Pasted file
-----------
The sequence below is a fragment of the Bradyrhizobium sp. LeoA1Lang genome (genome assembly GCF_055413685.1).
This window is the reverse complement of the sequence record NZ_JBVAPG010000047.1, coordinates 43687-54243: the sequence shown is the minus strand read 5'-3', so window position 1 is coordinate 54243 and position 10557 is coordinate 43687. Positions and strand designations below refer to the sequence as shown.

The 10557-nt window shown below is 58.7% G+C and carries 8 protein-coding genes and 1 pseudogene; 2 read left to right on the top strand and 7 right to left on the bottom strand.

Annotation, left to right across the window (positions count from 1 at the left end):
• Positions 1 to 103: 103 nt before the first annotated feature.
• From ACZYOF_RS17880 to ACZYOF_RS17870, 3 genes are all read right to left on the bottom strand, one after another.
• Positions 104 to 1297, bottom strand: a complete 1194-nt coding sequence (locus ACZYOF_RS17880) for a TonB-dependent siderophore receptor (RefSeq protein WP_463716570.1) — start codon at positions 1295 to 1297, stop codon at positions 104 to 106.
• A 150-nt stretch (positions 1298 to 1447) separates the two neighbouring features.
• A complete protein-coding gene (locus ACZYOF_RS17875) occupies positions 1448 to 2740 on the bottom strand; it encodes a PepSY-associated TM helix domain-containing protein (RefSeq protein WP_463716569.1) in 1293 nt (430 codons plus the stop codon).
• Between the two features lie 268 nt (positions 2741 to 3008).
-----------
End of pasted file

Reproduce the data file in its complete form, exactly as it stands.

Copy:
The sequence below is a fragment of the Bradyrhizobium sp. LeoA1Lang genome (genome assembly GCF_055413685.1).
This window is the reverse complement of the sequence record NZ_JBVAPG010000047.1, coordinates 43687-54243: the sequence shown is the minus strand read 5'-3', so window position 1 is coordinate 54243 and position 10557 is coordinate 43687. Positions and strand designations below refer to the sequence as shown.

The 10557-nt window shown below is 58.7% G+C and carries 8 protein-coding genes and 1 pseudogene; 2 read left to right on the top strand and 7 right to left on the bottom strand.

Annotation, left to right across the window (positions count from 1 at the left end):
• Positions 1 to 103: 103 nt before the first annotated feature.
• From ACZYOF_RS17880 to ACZYOF_RS17870, 3 genes are all read right to left on the bottom strand, one after another.
• Positions 104 to 1297, bottom strand: a complete 1194-nt coding sequence (locus ACZYOF_RS17880) for a TonB-dependent siderophore receptor (RefSeq protein WP_463716570.1) — start codon at positions 1295 to 1297, stop codon at positions 104 to 106.
• A 150-nt stretch (positions 1298 to 1447) separates the two neighbouring features.
• A complete protein-coding gene (locus ACZYOF_RS17875) occupies positions 1448 to 2740 on the bottom strand; it encodes a PepSY-associated TM helix domain-containing protein (RefSeq protein WP_463716569.1) in 1293 nt (430 codons plus the stop codon).
• Between the two features lie 268 nt (positions 2741 to 3008).